I had two drop down lists, the first with departments, and the second with supervisors in those departments. Choosing a value in the first DLL would populate the second DDL as well as loading a bunch of data to display on the page. The second DDL was populated quickly, but the rest of the data could take a while longer to display, and I wanted the users to be able to cancel the long-running request to see the supervisor-specific data.

One problem was that if I selected a supervisor while the department data was still loading, the supervisor-specific data would load, but when the call to the department-wide data finally finished, it would overwrite the supervisor data.

I was using the jQuery “$.ajax” method to call a Web API method. I had tried using the abort() method of the XMLHttpRequest object, the underlying object of the AJAX request, when the second DDL was changed. This didn’t work – the department data was still overwriting the supervisor data – so I had to get hacking.

Here is my solution. I created a variable called “processingRequest”. When the loadData function (which pulled the data from Web API) is started, the variable is set to “true”.  When the request completes, either successfully or it fails, the variable is set to false. Short-running requests will complete before any long-running requests, thus setting the “processingRequest” variable to false. When the long-running requests finished, it will see that the “processingRequest” variable isn’t true, and not perform the page update.

var processingRequest = false;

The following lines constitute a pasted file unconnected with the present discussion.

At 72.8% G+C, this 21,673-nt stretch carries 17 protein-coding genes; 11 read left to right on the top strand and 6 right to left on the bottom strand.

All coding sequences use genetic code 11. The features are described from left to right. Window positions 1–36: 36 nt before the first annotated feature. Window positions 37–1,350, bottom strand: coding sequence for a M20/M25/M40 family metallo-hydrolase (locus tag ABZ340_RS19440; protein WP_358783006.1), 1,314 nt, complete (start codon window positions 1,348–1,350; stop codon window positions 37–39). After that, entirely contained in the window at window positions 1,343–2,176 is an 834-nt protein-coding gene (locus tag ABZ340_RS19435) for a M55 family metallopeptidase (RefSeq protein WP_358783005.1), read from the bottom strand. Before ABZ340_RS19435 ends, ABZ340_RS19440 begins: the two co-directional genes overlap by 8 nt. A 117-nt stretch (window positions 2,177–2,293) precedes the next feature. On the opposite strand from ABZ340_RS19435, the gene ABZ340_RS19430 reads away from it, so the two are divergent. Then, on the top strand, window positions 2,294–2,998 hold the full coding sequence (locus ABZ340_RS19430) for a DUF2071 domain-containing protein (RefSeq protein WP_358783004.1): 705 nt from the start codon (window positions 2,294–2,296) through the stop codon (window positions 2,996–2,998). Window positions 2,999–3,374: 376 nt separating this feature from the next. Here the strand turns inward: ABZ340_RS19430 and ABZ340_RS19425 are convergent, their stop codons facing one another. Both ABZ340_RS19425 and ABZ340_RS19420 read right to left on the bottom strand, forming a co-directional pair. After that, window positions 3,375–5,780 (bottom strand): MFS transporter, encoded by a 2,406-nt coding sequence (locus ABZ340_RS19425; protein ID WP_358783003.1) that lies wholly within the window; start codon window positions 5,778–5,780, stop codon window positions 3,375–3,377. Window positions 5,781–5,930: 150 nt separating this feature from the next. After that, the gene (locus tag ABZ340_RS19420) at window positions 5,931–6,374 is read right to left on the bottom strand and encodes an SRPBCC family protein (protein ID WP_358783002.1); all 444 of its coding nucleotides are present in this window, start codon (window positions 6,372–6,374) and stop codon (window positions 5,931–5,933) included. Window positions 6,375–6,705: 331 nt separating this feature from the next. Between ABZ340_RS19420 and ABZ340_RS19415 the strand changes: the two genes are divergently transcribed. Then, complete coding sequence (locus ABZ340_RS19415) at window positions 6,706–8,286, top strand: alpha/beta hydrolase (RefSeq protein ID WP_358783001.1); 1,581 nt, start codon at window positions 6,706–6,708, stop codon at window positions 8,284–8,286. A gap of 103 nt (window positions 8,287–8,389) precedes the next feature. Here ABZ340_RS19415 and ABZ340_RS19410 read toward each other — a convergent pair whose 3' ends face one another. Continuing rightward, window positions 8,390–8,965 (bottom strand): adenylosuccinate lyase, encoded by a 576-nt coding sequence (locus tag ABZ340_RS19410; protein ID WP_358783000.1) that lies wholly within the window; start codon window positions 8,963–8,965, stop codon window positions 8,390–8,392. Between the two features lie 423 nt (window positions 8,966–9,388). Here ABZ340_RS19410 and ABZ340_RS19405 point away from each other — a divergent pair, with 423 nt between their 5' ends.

function loadData(supervisor, dept) {
    var theData = {
        'Supervisor': supervisor,
        'Dept': dept
    }
    processingRequest = true;
    var jqxhr = $.ajax({
        method: 'POST',
        contentType: 'application/json',
        url: uriToMyService,
        data: JSON.stringify(theData)
    })
      .done(function (d) {
          if (processingRequest) {
              populatePage(true);
              processingRequest = false;
          }
      })
      .fail(function (jqXHR, textStatus, errorThrown) {
          console.log('loadData error: ' + errorThrown);
          processingRequest = false;
      })
};

As I said in the beginning of the post, the request is not canceled, but the results of the request are never shown to the user.

,

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“One of the identified items was in an invalid format” error using Oracle and .NET

While using the Oracle.ManagedDataAccess assembly to access an Oracle database, I received the error:

 One of the identified items was in an invalid format

I had some pretty typical code, using a parameterized query and passing in values like so:

using (OracleConnection conn = new OracleConnection(connString)) {
   using (OracleCommand comm = new OracleCommand(command, conn)) {
   OracleParameter param = new OracleParameter(":BuildDate", OracleDbType.Date);
   param.Value = buildDate.ToString();
   comm.Parameters.Add(param);

The dynamically generated command string was nothing too fancy, and the line in question looked like:

 "SELECT * FROM Coaster WHERE BuildDate = :buildDate"

No worries – seems straightforward. However, this line was causing the aforementioned error. Once more, the Sad Clown of Life had hit me with a low blow.

I found two ways of fixing this. The first way was to replace the three lines related to the OracleParameter with a single line, like so:

 comm.Parameters.Add(":BuildDate", OracleDbType.Date).Value = buildDate;

Another work around is to remove the parameter code altogether  and put the date right in the query:

 "SELECT * FROM Coaster WHERE BuildDate = '" + buildDate.ToString("dd-MMM-yyyy") + "'"

Not the prettiest result, but it resolved the issue. Feel free to leave a comment if you’ve had this same error and fixed in a better way.

, , ,